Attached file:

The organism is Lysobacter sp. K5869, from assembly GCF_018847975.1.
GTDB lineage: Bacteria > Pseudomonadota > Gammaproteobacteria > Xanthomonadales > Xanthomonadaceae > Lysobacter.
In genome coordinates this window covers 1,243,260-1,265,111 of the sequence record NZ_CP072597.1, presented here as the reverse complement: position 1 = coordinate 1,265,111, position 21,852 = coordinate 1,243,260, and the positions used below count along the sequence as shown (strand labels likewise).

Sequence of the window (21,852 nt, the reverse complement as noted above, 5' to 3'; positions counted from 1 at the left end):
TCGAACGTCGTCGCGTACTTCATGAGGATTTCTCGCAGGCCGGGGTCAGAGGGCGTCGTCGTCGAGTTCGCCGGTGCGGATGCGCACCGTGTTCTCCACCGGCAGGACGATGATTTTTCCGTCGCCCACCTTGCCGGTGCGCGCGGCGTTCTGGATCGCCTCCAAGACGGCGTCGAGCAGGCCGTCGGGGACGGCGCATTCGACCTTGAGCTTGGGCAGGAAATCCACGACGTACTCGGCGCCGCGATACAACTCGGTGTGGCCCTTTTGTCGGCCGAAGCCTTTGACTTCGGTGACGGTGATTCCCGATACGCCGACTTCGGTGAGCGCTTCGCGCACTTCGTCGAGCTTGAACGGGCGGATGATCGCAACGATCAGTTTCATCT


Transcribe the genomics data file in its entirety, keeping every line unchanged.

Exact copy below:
The organism is Lysobacter sp. K5869, from assembly GCF_018847975.1.
GTDB lineage: Bacteria > Pseudomonadota > Gammaproteobacteria > Xanthomonadales > Xanthomonadaceae > Lysobacter.
In genome coordinates this window covers 1,243,260-1,265,111 of the sequence record NZ_CP072597.1, presented here as the reverse complement: position 1 = coordinate 1,265,111, position 21,852 = coordinate 1,243,260, and the positions used below count along the sequence as shown (strand labels likewise).

Sequence of the window (21,852 nt, the reverse complement as noted above, 5' to 3'; positions counted from 1 at the left end):
TCGAACGTCGTCGCGTACTTCATGAGGATTTCTCGCAGGCCGGGGTCAGAGGGCGTCGTCGTCGAGTTCGCCGGTGCGGATGCGCACCGTGTTCTCCACCGGCAGGACGATGATTTTTCCGTCGCCCACCTTGCCGGTGCGCGCGGCGTTCTGGATCGCCTCCAAGACGGCGTCGAGCAGGCCGTCGGGGACGGCGCATTCGACCTTGAGCTTGGGCAGGAAATCCACGACGTACTCGGCGCCGCGATACAACTCGGTGTGGCCCTTTTGTCGGCCGAAGCCTTTGACTTCGGTGACGGTGATTCCCGATACGCCGACTTCGGTGAGCGCTTCGCGCACTTCGTCGAGCTTGAACGGGCGGATGATCGCAACGATCAGTTTCATCT